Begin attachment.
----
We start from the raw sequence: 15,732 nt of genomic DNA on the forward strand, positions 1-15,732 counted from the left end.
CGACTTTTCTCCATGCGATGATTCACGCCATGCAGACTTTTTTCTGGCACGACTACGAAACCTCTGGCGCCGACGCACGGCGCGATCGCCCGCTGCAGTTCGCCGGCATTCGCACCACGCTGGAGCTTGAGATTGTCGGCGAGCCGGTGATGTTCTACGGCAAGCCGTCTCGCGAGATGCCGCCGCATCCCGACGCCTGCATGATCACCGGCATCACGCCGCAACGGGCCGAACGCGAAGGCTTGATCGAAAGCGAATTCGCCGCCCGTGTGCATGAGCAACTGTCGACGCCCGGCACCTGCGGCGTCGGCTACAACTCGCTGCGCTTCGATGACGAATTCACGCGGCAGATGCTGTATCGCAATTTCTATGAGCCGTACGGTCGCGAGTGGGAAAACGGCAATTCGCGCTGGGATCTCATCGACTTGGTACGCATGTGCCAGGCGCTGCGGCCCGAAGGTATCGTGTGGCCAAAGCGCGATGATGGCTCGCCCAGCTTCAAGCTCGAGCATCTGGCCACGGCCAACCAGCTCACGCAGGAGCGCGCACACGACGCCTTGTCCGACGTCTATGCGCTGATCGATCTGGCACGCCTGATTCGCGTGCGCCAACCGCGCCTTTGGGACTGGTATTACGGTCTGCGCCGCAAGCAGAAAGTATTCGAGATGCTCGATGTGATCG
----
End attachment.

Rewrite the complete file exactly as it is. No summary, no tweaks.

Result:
We start from the raw sequence: 15,732 nt of genomic DNA on the forward strand, positions 1-15,732 counted from the left end.
CGACTTTTCTCCATGCGATGATTCACGCCATGCAGACTTTTTTCTGGCACGACTACGAAACCTCTGGCGCCGACGCACGGCGCGATCGCCCGCTGCAGTTCGCCGGCATTCGCACCACGCTGGAGCTTGAGATTGTCGGCGAGCCGGTGATGTTCTACGGCAAGCCGTCTCGCGAGATGCCGCCGCATCCCGACGCCTGCATGATCACCGGCATCACGCCGCAACGGGCCGAACGCGAAGGCTTGATCGAAAGCGAATTCGCCGCCCGTGTGCATGAGCAACTGTCGACGCCCGGCACCTGCGGCGTCGGCTACAACTCGCTGCGCTTCGATGACGAATTCACGCGGCAGATGCTGTATCGCAATTTCTATGAGCCGTACGGTCGCGAGTGGGAAAACGGCAATTCGCGCTGGGATCTCATCGACTTGGTACGCATGTGCCAGGCGCTGCGGCCCGAAGGTATCGTGTGGCCAAAGCGCGATGATGGCTCGCCCAGCTTCAAGCTCGAGCATCTGGCCACGGCCAACCAGCTCACGCAGGAGCGCGCACACGACGCCTTGTCCGACGTCTATGCGCTGATCGATCTGGCACGCCTGATTCGCGTGCGCCAACCGCGCCTTTGGGACTGGTATTACGGTCTGCGCCGCAAGCAGAAAGTATTCGAGATGCTCGATGTGATCG